Building trust is important in business, and it is no different in the media industry. In journalism, it is important to build that trust almost instantaneously, according to Fairfax Media investigative journalist Kate McClymont. Ms McClymont was a guest speaker at the first of The Influence Sessions, hosted by The Newspaper Works, at The Establishment...
Building trust is important in business, and it is no different in the media industry. In journalism, it is important to build that trust almost instantaneously, according to Fairfax Media investigative journalist Kate McClymont.
Ms McClymont was a guest speaker at the first of The Influence Sessions, hosted by The Newspaper Works, at The Establishment in Sydney yesterday. As an extension of the Influential by Nature campaign, the series is a place for industry members to discuss and debate important issues concerning advertising, marketing, and the media.
Leading yesterday’s discussion on trust were five panellists from different sectors of the industry, including an outsider, who provided a different perspective to trust building.
In an opening address, The Newspaper Works chairman Michael Miller said trust “is a fundamental trait of any influencer”.
Panel leader Rob Pyne said everyone accepted trust was important in business, but we often did not stop to think why and how to build it more effectively with partners and clients.
“Few businesses adequately articulate the value and need for trust, or share and formalise the critical components of trust,” he said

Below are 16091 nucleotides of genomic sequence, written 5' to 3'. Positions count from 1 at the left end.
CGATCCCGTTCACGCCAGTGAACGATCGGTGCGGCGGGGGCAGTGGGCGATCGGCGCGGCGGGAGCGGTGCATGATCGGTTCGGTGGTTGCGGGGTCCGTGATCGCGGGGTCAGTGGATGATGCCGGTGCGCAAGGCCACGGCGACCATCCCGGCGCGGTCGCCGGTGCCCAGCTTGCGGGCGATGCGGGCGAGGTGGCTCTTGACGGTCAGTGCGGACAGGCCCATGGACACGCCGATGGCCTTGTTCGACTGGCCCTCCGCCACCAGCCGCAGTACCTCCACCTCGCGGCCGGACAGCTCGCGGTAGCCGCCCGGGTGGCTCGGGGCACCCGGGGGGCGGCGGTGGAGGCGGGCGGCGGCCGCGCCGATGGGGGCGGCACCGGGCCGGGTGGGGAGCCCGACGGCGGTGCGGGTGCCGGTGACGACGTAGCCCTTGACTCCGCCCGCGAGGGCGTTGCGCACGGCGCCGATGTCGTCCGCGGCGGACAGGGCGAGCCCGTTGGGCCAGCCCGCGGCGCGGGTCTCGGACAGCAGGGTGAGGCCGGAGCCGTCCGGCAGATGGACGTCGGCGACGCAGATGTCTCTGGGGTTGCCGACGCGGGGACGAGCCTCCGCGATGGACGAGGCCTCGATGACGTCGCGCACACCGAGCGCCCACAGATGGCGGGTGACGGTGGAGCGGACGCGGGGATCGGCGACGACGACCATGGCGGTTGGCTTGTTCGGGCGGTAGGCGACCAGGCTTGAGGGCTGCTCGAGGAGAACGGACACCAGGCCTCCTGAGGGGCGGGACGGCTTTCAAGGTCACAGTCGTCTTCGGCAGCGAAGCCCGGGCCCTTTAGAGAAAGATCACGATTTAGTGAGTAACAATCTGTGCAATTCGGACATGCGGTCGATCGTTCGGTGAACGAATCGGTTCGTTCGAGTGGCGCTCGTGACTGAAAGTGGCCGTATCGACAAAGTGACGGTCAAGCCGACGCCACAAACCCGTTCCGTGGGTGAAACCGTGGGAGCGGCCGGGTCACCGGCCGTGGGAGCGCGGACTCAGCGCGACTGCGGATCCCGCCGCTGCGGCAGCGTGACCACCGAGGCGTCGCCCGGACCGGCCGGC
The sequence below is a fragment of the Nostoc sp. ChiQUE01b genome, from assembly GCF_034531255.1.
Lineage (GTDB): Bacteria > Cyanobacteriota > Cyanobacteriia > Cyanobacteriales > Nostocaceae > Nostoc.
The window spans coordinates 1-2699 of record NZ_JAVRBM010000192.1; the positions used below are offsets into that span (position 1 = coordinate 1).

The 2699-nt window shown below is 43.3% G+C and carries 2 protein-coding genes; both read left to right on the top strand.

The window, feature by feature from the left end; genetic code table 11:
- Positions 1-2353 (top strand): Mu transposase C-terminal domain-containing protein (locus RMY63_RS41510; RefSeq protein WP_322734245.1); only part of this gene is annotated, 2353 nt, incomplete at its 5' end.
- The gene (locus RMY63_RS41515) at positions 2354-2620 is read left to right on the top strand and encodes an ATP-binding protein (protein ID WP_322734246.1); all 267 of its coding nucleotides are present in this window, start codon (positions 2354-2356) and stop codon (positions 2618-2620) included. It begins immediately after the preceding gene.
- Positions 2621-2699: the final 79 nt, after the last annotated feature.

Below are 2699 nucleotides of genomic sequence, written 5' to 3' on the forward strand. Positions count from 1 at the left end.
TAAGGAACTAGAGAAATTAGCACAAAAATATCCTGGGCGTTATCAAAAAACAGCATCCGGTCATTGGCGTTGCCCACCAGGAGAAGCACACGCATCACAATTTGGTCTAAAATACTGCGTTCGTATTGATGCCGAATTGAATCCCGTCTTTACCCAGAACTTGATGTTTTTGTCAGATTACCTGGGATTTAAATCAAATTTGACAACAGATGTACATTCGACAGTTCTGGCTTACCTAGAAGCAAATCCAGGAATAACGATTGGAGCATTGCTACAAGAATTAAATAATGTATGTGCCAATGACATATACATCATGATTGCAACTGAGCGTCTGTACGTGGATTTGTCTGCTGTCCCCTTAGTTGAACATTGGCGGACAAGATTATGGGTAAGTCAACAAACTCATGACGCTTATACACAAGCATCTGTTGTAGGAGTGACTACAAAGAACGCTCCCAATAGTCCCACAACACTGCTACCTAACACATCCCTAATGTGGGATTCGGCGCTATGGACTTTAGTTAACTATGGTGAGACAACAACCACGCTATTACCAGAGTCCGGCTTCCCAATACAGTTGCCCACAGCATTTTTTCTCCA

John Preston, founder and CEO of Match Media, started the panel discussion by sharing his methods of building trust with clients.
To him, personal values are a driver for all his decisions. “Trust is the most important thing in a time of change,” he said.
Rowena Millward, director of client partnerships at Seven West Media, shared her unique approach to trust, which involves the three buckets of “share a wallet”, “share a heart”, and “share a mind”.
“It takes two to tango; always think of the ‘we’ in a partnership,” she told the audience. “In a negotiation, clients need to have a ‘we’ mentality instead of an ‘I want’ one to build trust.”
Ms Millward said that trust should never be assumed. “Trust is built on expectations and how you deliver on those,” she said.
On the journalism side, building trust with sources is essential according to Ms McClymont.
“In life, as a journalist, acting honestly will always pay off… It is important in the industry to have honesty; you have to find a way to build trust immediately,” she said.
It is important to build relationships that won’t make sources feel like they’re being used, she said.
“As a journalist, all you have is your name and reputation, so you must never burn a source for a story… I’ve always made it a point to act honestly.”
Ms McClymont believes that building trust with sources requires more than a phone call.
“It’s so much more worthwhile meeting people and talking to them,” she said. “It’s hard for people to be brutal with you when they’ve gone out of their way to meet you.”
On the subject of making mistakes, she believes that honesty is the best policy. “You have to be honest, don’t blame anyone else,” she said.
For a different perspective, Deb Price, a lion tamer and zookeeper from Taronga Zoo, shared her experience of building trust with animals, emphasising the importance of examining body language.
“Body language is imperative; animals don’t respond well to unpredictable gestures,” she said.
“Animals all have different personalities; you need to work out what their likes and dislikes are.”